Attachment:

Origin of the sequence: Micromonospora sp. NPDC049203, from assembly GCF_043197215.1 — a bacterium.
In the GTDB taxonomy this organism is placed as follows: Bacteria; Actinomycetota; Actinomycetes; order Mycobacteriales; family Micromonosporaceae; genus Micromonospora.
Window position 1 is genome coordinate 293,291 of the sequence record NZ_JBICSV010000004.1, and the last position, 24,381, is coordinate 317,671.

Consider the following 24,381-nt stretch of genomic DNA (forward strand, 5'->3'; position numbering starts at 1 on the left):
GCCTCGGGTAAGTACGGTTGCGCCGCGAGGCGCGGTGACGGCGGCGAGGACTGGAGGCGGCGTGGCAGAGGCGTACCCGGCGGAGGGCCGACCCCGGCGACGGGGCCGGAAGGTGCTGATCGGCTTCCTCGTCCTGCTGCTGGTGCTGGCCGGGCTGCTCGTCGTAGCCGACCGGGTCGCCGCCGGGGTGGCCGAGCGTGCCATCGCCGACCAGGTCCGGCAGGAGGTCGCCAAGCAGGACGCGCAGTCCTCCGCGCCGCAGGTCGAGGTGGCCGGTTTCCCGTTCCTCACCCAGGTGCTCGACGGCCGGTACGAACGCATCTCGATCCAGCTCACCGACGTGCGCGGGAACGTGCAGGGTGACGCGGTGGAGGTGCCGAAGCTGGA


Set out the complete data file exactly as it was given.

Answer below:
Origin of the sequence: Micromonospora sp. NPDC049203, from assembly GCF_043197215.1 — a bacterium.
In the GTDB taxonomy this organism is placed as follows: Bacteria; Actinomycetota; Actinomycetes; order Mycobacteriales; family Micromonosporaceae; genus Micromonospora.
Window position 1 is genome coordinate 293,291 of the sequence record NZ_JBICSV010000004.1, and the last position, 24,381, is coordinate 317,671.

Consider the following 24,381-nt stretch of genomic DNA (forward strand, 5'->3'; position numbering starts at 1 on the left):
GCCTCGGGTAAGTACGGTTGCGCCGCGAGGCGCGGTGACGGCGGCGAGGACTGGAGGCGGCGTGGCAGAGGCGTACCCGGCGGAGGGCCGACCCCGGCGACGGGGCCGGAAGGTGCTGATCGGCTTCCTCGTCCTGCTGCTGGTGCTGGCCGGGCTGCTCGTCGTAGCCGACCGGGTCGCCGCCGGGGTGGCCGAGCGTGCCATCGCCGACCAGGTCCGGCAGGAGGTCGCCAAGCAGGACGCGCAGTCCTCCGCGCCGCAGGTCGAGGTGGCCGGTTTCCCGTTCCTCACCCAGGTGCTCGACGGCCGGTACGAACGCATCTCGATCCAGCTCACCGACGTGCGCGGGAACGTGCAGGGTGACGCGGTGGAGGTGCCGAAGCTGGA